August 21, 2000 (UP)--For many, the American dream house has turned into the American disappointment. Our houses provide shelter, but not sanctuary. They contain us, but they don't comfort us.

Attractive and well appointed though they may be, many houses just don't live up to their potential. They meet or even exceed basic physical requirements, but do precious little for fundamental emotional, psychological, and spiritual needs.

We have living rooms we don't really live in and dining rooms we don't really dine in. We have family rooms that are, despite the fireplace and entertainment center, vacant much of the time. We have bigger houses with more rooms than ever before, and where do we end up? In a spare bedroom, often rechristened the TV room, furnished with cast-off--but divinely comfortable--furniture.

The most sought-after, status-conscious features have let us down. The soaring cathedral ceilings that dazzled us when we were house hunting now dwarf us. Floor-to-ceiling window walls make us feel exposed and vulnerable. Relentlessly wide-open floor plans leave us lusting for just one cozy corner to retreat into.

How do you get a house with heart and soul?

The cautionary adage "Be careful what you wish for because you may get it" applies. Many of us got precisely the kind of house we wanted. Or thought we wanted.

What we didn't get was a home. And the trophy houses, mini-mansions, junior embassies, and faux chateaux sprawling across suburban America suggest we still aren't thinking hard enough.

"How did McMansions, as I call them, come to be so prevalent? The answer is that we're living in a world of excesses, where marketing geniuses have cleverly taught us that more is better, and we unwittingly bought into it," says David Jensen, an Oakland County builder known for his neo-traditional subdivision, Westwood Common, a nostalgic neighborhood of close-together, two-story homes with sidewalks and a communal area.

So how do you get a house with heart and soul, a home that responds to the physical and emotional needs of your family, a home in which the emphasis is on the quality of life, not the quantity of space?

"What you do is ask yourself: How does this house or object add value to my life? Is the quality of my life measured by the size of my house? Isn't quality more important than quantity?" says Jensen, who knows of an architect who claims to have hastily designed a 28,000-square-foot house on a paper napkin.

"The key is to think about your personal values, how you live, how you want to live," writer Jim Tolpin says. "You need to follow your instincts instead of fighting them and think long and hard about the kinds of spaces that are most comforting to you."

Fortunately, there are signs that a few free thinkers are beginning to do just that. Tolpin tracked some of them down for his coffee-table book, "The New Family Home" (Taunton Press, $34.95). Along the way he identified some significant trends that reflect new attitudes about family life and new approaches to home building:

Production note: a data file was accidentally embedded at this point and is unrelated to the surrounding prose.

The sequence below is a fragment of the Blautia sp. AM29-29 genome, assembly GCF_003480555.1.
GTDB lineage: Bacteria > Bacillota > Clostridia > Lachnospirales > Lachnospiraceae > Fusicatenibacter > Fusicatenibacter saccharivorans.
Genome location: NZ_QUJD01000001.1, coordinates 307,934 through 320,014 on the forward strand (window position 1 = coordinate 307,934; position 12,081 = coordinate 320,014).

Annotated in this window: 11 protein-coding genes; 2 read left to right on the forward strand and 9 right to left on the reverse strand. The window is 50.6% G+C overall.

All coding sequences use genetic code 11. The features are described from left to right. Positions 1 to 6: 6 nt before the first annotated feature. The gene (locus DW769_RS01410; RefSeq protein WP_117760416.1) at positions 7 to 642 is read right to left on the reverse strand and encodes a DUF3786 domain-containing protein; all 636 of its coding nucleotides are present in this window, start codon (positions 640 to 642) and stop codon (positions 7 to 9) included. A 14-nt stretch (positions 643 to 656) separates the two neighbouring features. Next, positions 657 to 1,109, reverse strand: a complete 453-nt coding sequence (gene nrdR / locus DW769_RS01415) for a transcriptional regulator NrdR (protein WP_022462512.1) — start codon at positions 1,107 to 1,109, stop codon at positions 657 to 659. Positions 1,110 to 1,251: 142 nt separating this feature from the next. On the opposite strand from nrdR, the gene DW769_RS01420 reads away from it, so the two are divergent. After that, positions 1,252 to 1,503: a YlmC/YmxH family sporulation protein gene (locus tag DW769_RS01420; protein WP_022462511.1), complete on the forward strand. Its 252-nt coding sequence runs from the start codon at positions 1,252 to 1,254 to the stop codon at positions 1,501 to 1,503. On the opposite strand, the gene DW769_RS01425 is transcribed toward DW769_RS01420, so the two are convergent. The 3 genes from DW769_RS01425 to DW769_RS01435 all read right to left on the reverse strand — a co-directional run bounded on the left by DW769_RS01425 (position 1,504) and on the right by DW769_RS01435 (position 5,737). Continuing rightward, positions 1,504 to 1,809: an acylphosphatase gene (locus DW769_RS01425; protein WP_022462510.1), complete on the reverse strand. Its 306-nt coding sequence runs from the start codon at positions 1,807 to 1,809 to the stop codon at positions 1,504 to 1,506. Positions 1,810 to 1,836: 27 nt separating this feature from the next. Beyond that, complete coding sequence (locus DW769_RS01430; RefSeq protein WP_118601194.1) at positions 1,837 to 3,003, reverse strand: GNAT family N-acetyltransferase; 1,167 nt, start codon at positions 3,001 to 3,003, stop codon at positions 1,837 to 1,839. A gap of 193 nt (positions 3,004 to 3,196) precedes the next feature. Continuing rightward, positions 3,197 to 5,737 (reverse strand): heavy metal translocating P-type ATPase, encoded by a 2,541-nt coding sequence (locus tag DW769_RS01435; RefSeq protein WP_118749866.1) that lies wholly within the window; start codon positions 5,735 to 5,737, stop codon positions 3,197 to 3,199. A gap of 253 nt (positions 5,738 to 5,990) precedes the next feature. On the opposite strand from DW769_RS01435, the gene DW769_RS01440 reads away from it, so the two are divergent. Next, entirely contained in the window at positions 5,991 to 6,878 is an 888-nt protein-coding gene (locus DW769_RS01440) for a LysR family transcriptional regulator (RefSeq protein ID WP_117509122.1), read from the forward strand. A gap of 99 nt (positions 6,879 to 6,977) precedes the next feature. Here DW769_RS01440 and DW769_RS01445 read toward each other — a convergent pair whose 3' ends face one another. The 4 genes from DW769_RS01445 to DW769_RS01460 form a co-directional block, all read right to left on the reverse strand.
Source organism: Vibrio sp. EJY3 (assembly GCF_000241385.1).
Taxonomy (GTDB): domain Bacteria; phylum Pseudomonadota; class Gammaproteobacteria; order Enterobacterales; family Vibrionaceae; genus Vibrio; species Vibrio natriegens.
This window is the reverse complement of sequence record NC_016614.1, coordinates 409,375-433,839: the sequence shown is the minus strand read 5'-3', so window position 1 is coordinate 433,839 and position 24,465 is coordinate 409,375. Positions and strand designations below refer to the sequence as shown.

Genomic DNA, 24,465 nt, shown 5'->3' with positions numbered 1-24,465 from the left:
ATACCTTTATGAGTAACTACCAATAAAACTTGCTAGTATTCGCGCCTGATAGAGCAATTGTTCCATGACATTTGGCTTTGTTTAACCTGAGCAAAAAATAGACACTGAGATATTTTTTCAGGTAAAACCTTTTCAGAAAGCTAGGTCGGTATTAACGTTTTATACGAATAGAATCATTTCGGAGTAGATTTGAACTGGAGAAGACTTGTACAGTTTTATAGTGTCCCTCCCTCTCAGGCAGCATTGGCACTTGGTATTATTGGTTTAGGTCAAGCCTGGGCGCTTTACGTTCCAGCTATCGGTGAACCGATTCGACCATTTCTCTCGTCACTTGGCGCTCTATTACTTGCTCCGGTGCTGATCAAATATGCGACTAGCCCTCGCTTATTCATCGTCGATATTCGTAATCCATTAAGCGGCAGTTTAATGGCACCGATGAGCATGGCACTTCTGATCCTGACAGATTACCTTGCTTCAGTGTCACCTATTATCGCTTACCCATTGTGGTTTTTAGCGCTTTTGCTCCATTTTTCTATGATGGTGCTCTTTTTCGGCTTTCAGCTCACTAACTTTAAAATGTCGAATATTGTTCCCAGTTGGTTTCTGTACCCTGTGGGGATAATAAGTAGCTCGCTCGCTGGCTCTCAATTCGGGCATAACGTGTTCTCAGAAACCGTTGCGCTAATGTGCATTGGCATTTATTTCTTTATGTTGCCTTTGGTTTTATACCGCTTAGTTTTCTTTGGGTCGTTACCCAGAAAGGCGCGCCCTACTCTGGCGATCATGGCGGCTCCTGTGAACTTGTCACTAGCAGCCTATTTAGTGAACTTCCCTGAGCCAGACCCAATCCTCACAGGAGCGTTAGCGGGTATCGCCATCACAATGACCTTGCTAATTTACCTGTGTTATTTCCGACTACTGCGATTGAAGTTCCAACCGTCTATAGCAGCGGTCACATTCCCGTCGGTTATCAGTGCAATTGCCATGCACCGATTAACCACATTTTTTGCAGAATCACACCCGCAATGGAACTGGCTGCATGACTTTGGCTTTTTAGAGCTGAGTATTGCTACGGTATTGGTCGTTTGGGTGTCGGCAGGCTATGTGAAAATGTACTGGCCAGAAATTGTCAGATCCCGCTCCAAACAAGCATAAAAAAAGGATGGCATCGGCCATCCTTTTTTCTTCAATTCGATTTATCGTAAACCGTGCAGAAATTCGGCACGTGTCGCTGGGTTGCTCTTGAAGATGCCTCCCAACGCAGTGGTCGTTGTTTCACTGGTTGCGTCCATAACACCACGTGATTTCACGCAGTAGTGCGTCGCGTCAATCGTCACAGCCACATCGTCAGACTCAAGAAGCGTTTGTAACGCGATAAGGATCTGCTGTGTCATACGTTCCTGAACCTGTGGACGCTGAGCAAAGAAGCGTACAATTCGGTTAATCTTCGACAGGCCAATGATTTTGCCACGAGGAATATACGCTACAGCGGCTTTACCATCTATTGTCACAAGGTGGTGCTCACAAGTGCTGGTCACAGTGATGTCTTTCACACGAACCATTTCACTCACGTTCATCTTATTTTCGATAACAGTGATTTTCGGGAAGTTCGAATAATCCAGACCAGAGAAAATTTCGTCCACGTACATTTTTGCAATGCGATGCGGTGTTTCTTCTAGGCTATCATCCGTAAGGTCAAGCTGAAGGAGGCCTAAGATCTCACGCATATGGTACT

• Spaces to be together: "While one-function rooms isolate members of a family, communal rooms bring them together and let them share their lives," Tolpin says. For their home in Vancouver, British Columbia, Grace Gordon-Collins and Ernest Collins designed a great room that combines the functions of a kitchen, dining room, and family room--in less space than three separate rooms would have required. They dispensed with a formal living room and dining room altogether. A grand piano and a fireplace attract and hold members of the household, encouraging them to spend time with each other. Furniture groupings, area rugs, and adjustable lighting define intimate "rooms" within the larger space.

  • Spaces to be apart: In-house sanctuaries acknowledge our need for occasional solitude. A small attic space, a snug library or den--even a window seat--off the beaten path can be a retreat. Near Boston, John and Kathy Cook appended a modest screened-in porch to the back of their house, in the process providing a literal catwalk for the family feline as well. Gracious but far from grand, it's a place to gaze into the woods, watch wildlife, feel the caress of summer breezes and soothe jangled nerves. "The careful balance between communal and private spaces is always an important consideration for a family home," Tolpin says. So is prioritizing. In emotional terms, what matters most--a cozy retreat or a status-seeking two-story entranceway?

  • Fitting in a home office: Single-purpose rooms are a waste of space and money. In Harriet and Russ De Wolfe's home north of Seattle, a modest guest bedroom does double duty as a home office. The strategy maximizes the use of space without resorting to putting the office in a high-traffic area. "A room doesn't always have to be what the label on the floor plan says, Tolpin says. "Flexibility and versatility can be built in: A first-floor guest room today may be a teenager's bedroom tomorrow and then a master bedroom down the line."

    Putting emotional issues on par with--or even ahead of--physical requirements can make any house more family-friendly, even if a specific family consists of just one or two people.

    "Some architects and builders are finally getting on the right track," says Jensen. "As we get older, wiser, and more experienced in life, we ultimately realize that if life is measured by the things you have, you probably have few, if any, close family members or friends."

    Writer Jim Tolpin says, "We need to stop choosing houses just because they're spacious, because they're convenient to the hairdresser or the shopping mall, or because they're status symbols. We need to think about how we really want to live, acknowledge and respect the rightness of our own feelings, and stop fighting our instincts."

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